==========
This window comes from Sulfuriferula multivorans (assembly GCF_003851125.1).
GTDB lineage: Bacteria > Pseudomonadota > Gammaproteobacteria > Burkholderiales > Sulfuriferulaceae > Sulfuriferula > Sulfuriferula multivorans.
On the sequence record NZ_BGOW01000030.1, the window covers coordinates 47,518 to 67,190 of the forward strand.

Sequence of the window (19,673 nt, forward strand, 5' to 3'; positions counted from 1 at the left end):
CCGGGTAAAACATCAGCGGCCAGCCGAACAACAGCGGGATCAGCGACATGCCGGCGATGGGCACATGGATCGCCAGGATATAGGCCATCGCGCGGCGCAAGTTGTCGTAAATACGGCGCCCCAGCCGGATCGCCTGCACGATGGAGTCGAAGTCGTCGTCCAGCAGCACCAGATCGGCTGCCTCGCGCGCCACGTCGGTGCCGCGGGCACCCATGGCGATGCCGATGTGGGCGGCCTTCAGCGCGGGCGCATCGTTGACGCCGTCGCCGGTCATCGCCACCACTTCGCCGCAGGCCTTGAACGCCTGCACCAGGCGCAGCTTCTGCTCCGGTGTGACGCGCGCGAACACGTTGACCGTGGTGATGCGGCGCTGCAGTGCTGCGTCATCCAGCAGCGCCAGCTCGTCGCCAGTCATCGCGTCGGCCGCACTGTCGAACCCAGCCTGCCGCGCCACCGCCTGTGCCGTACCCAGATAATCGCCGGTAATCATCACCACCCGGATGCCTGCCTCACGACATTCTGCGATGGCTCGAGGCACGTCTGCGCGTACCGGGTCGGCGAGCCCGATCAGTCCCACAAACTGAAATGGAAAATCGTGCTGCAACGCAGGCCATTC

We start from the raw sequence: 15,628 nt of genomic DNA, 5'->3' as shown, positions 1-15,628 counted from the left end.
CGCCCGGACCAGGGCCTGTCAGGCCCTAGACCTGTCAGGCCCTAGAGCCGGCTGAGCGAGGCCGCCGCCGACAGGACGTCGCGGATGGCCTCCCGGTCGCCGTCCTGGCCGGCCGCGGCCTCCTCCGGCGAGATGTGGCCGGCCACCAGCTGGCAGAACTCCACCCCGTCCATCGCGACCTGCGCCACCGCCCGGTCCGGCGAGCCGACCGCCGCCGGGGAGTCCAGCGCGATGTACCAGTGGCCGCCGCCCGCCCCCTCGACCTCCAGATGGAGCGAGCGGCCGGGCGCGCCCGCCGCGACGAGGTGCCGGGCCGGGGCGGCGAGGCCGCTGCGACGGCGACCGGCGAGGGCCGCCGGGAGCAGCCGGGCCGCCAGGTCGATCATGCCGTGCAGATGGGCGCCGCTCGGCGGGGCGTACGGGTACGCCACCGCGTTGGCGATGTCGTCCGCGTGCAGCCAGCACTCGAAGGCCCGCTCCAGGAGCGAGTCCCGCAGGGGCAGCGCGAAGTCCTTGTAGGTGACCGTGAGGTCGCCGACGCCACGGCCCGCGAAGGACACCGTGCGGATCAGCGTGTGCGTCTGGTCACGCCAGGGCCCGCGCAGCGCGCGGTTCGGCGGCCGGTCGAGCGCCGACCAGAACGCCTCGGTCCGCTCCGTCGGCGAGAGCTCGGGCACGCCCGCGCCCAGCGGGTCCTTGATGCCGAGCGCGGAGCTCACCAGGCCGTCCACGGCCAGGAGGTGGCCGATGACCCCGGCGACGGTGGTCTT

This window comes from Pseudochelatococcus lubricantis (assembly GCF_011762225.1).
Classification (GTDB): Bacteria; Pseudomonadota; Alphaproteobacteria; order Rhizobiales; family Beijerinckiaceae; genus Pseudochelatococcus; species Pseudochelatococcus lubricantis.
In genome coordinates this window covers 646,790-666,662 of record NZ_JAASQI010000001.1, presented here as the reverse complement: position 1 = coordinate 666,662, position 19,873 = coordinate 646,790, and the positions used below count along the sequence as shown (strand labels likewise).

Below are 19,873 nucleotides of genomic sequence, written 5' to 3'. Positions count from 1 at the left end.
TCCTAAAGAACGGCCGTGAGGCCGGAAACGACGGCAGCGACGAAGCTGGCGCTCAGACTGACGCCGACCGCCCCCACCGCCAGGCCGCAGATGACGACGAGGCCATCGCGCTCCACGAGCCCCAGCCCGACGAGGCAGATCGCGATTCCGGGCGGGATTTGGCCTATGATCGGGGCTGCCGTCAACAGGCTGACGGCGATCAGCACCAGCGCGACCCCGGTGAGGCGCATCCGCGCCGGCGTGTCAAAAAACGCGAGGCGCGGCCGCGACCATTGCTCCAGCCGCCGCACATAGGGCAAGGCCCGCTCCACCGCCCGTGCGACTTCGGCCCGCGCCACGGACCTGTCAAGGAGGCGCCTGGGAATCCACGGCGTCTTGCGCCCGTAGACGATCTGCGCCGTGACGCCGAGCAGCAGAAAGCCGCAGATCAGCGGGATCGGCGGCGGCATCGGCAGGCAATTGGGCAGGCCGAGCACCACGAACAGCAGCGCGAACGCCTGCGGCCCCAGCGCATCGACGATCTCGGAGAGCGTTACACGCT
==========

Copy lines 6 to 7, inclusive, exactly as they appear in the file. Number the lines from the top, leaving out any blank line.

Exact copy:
We start from the raw sequence: 15,628 nt of genomic DNA, 5'->3' as shown, positions 1-15,628 counted from the left end.
CGCCCGGACCAGGGCCTGTCAGGCCCTAGACCTGTCAGGCCCTAGAGCCGGCTGAGCGAGGCCGCCGCCGACAGGACGTCGCGGATGGCCTCCCGGTCGCCGTCCTGGCCGGCCGCGGCCTCCTCCGGCGAGATGTGGCCGGCCACCAGCTGGCAGAACTCCACCCCGTCCATCGCGACCTGCGCCACCGCCCGGTCCGGCGAGCCGACCGCCGCCGGGGAGTCCAGCGCGATGTACCAGTGGCCGCCGCCCGCCCCCTCGACCTCCAGATGGAGCGAGCGGCCGGGCGCGCCCGCCGCGACGAGGTGCCGGGCCGGGGCGGCGAGGCCGCTGCGACGGCGACCGGCGAGGGCCGCCGGGAGCAGCCGGGCCGCCAGGTCGATCATGCCGTGCAGATGGGCGCCGCTCGGCGGGGCGTACGGGTACGCCACCGCGTTGGCGATGTCGTCCGCGTGCAGCCAGCACTCGAAGGCCCGCTCCAGGAGCGAGTCCCGCAGGGGCAGCGCGAAGTCCTTGTAGGTGACCGTGAGGTCGCCGACGCCACGGCCCGCGAAGGACACCGTGCGGATCAGCGTGTGCGTCTGGTCACGCCAGGGCCCGCGCAGCGCGCGGTTCGGCGGCCGGTCGAGCGCCGACCAGAACGCCTCGGTCCGCTCCGTCGGCGAGAGCTCGGGCACGCCCGCGCCCAGCGGGTCCTTGATGCCGAGCGCGGAGCTCACCAGGCCGTCCACGGCCAGGAGGTGGCCGATGACCCCGGCGACGGTGGTCTT